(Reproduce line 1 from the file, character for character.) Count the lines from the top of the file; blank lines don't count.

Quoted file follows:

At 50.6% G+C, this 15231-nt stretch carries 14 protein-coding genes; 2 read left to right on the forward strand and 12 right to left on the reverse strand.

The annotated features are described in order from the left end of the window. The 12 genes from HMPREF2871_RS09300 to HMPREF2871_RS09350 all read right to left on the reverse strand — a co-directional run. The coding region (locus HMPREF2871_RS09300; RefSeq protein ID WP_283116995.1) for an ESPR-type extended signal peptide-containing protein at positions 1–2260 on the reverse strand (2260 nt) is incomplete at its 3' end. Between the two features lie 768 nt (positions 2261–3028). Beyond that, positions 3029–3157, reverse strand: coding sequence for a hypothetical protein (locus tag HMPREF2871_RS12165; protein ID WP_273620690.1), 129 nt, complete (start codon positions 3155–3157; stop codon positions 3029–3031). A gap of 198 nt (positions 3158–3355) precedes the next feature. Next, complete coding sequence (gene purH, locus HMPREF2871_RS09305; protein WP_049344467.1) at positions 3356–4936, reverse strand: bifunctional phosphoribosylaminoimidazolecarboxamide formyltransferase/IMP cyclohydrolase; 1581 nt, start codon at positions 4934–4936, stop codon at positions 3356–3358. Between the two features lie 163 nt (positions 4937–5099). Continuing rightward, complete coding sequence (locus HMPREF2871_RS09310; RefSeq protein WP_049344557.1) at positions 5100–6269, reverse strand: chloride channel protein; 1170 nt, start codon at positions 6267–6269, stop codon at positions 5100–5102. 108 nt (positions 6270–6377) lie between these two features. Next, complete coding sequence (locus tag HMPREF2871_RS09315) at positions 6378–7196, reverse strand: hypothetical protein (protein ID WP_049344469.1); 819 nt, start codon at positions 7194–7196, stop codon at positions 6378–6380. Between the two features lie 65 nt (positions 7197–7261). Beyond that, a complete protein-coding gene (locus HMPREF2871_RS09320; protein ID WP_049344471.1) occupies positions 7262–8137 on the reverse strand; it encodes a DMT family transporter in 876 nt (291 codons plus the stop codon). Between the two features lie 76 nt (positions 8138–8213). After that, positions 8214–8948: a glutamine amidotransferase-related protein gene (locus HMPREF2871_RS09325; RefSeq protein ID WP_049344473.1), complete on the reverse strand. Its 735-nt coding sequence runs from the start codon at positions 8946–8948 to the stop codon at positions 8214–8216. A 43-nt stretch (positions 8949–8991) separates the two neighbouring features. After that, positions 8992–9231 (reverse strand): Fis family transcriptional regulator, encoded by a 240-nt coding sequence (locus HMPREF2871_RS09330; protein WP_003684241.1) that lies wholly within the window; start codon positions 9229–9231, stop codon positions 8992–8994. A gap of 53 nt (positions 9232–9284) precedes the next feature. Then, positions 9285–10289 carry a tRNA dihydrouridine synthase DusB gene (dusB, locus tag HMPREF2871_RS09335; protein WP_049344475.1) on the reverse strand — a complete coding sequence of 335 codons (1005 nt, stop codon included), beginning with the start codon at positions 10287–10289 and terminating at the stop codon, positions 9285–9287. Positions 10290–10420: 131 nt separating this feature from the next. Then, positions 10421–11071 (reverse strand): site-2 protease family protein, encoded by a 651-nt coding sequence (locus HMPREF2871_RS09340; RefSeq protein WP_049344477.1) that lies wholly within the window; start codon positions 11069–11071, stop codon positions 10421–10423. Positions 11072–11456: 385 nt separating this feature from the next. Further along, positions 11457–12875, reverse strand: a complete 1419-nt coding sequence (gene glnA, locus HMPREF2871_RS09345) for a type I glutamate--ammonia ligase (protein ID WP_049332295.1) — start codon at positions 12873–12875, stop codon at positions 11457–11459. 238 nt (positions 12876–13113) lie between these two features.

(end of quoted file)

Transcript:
At 50.6% G+C, this 15231-nt stretch carries 14 protein-coding genes; 2 read left to right on the forward strand and 12 right to left on the reverse strand.